Earlier this year you wrote a widely circulated essay entitled “The Brittle Superpower” in the book Seeds of Disaster [Cambridge University Press, 2006]. In it you wrote that the 9/11 attacks “created a general sense among public and private-sector players that the security imperative requires far more attention than it is receiving. But the reality is that there still remain disincentives for the private sector to cooperate with government entities on this agenda.” What would you recommend be done to enhance greater private and public cooperation on security?

Dr. Flynn: Incentives involve both carrots and sticks. The easiest way to engender cooperation is with carrots such as tax incentives, better government services for those with high compliance rates, and outright grants.  But the stick of setting standards and enforcing them is vital for the market as well. This is because no company is willing to raise its cost of doing business by investing in security measures that will protect only its portion of the network, while its competitors leave the rest of the network exposed.

The transportation industry lives and dies by standards.  Equipment and processes must be harmonized for the global logistics system to work.  In the absence of common security standards that are advanced by governments with a mix of carrots and sticks, the private-sector companies will make only token efforts to lower their liability exposure.  At the end of the day, security is a public good. As such, it requires the government to be an active partner in advancing it.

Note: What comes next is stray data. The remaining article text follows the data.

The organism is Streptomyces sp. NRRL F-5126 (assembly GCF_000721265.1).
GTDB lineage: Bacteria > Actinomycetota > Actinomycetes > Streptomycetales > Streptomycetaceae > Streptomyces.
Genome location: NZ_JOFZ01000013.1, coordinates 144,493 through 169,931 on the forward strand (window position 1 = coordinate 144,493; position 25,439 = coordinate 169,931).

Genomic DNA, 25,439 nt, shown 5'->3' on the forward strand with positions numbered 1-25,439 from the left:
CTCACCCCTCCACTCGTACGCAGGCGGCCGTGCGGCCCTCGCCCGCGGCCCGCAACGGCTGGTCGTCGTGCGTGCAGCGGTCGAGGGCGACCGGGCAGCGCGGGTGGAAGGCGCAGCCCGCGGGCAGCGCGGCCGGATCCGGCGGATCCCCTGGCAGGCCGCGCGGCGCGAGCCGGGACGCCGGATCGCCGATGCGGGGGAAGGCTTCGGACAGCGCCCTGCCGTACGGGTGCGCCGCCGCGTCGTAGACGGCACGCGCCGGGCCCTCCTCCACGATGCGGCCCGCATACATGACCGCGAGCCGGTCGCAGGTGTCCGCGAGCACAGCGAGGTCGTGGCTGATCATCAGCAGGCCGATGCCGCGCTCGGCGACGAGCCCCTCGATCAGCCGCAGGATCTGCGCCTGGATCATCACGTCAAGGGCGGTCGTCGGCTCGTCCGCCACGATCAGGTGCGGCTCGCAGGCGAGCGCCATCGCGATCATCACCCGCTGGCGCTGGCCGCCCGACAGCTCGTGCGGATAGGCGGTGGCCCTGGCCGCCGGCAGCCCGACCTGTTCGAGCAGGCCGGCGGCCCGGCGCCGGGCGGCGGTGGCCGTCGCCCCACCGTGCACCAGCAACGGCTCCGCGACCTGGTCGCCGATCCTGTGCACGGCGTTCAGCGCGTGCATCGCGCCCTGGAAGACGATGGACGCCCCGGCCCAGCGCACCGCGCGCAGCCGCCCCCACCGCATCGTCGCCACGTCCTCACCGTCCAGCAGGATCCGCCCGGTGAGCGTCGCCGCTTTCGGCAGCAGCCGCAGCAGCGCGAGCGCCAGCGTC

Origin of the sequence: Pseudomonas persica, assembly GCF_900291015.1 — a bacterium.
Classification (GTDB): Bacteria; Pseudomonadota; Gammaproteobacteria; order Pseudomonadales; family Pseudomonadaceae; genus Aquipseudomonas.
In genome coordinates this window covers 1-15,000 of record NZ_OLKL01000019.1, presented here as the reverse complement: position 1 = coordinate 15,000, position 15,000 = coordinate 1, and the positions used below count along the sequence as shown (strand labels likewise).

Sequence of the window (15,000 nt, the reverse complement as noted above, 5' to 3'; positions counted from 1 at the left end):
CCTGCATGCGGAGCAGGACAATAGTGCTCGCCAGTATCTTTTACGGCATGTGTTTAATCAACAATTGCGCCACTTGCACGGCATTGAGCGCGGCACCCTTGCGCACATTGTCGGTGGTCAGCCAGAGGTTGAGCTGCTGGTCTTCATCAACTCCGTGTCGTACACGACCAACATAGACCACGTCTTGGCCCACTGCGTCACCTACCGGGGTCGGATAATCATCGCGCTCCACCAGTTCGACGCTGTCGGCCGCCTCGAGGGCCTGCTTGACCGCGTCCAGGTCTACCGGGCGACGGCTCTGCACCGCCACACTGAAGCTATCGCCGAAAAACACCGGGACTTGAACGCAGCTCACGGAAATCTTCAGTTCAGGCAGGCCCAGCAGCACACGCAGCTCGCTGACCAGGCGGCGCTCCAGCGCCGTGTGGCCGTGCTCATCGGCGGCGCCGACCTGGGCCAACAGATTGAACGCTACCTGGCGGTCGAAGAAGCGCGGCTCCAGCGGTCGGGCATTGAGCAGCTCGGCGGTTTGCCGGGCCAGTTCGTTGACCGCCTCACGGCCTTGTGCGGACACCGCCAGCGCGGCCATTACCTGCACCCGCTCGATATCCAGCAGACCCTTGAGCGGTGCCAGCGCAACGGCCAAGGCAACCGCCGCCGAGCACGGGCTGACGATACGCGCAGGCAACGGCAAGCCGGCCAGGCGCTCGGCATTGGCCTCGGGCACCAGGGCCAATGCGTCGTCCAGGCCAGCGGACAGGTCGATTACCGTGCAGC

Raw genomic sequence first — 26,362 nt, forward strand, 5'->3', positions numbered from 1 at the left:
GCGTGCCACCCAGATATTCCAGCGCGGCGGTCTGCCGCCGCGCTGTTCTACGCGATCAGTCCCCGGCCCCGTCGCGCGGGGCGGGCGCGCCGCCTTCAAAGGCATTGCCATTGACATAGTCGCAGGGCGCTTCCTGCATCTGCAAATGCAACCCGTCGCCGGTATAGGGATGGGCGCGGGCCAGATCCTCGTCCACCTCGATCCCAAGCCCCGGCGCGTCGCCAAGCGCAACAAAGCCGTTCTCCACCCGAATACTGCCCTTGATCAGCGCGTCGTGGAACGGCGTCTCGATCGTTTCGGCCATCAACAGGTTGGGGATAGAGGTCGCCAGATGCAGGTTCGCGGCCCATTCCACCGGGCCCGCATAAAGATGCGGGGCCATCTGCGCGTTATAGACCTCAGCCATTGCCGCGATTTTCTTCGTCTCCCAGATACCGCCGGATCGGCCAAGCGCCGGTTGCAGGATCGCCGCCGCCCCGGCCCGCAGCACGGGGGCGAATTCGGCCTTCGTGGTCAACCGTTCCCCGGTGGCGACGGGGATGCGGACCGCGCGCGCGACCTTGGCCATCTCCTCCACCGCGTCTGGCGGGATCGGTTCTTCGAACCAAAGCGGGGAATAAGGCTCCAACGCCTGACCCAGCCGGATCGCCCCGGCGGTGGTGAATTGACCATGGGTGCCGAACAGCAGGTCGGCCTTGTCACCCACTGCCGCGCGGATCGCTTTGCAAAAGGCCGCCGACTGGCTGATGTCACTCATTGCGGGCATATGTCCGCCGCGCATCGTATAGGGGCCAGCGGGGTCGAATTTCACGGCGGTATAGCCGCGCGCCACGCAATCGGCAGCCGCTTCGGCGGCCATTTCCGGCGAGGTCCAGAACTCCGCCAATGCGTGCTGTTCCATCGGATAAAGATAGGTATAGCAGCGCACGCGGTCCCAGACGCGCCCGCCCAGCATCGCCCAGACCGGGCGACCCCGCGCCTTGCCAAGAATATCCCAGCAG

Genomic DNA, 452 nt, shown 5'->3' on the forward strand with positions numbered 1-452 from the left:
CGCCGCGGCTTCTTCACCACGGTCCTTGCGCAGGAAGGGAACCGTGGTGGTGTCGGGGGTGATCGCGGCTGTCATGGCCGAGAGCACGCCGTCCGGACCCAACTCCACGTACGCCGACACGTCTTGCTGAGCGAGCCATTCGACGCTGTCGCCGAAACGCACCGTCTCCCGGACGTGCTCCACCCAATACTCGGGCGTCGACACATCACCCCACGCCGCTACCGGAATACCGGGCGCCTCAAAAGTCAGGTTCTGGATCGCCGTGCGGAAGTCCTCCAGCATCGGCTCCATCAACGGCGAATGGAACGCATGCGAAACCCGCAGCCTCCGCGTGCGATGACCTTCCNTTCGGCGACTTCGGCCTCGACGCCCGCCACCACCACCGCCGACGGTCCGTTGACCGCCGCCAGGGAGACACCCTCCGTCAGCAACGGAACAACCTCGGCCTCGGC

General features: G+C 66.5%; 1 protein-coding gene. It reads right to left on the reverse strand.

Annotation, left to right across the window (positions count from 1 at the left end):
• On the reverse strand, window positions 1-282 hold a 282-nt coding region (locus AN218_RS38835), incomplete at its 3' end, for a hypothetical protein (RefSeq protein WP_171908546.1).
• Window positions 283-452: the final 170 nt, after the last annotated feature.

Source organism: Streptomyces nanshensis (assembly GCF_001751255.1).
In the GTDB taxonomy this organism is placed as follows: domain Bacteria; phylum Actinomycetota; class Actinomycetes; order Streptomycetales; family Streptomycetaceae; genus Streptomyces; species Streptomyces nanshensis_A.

During the 2006 U.S. Maritime Security Expo, held here in New York, you briefly discussed the February 2007 release of your new Random House book Edge of Disaster, which explains how and why America must be more resilient in the face of both natural disasters and terrorist attacks. Can you tell us a bit more about the book, and the message that you hope it conveys to your readers – ranging from national decision makers to average Americans?

Dr. Flynn: The central message of the book is that we should move away from a myopic focus of trying to secure ourselves from every conceivable terrorist threat. Instead, we should emphasize improving our resiliency in the face of a broad range of threats – acts of God as well as acts of men.  

At the end of the day, the biggest danger posed by terrorism is not what terrorists do to us, but what we do to ourselves when we are spooked.  The less resilient we are as a society, the more likely we are to overreact. The more resilient we are, the less attractive of a target we present for would-be terrorists.  Resiliency also provides the added benefit of making sure that we are able to bounce back from the inevitable natural disasters that are heading our way.

Thank you, Dr. Flynn.

Joseph DiRenzo III

Dr. Joseph DiRenzo III is a retired Coast Guard officer. He's visiting fellows at the Joint Forces Staff College. He has written extensively on maritime security issues. Any opinions expressed in the preceding article represent their own views and are not necessarily the official views of the U.S. Coast Guard.

Christopher Doane

Christopher Doane and Dr. Joseph DiRenzo III are retired Coast Guard officers and visiting fellows at the Joint Forces Staff College. Both of them have written extensively on maritime security issues. Any opinions expressed in the preceding article represent their own views and are not necessarily the official views of the U.S. Coast Guard.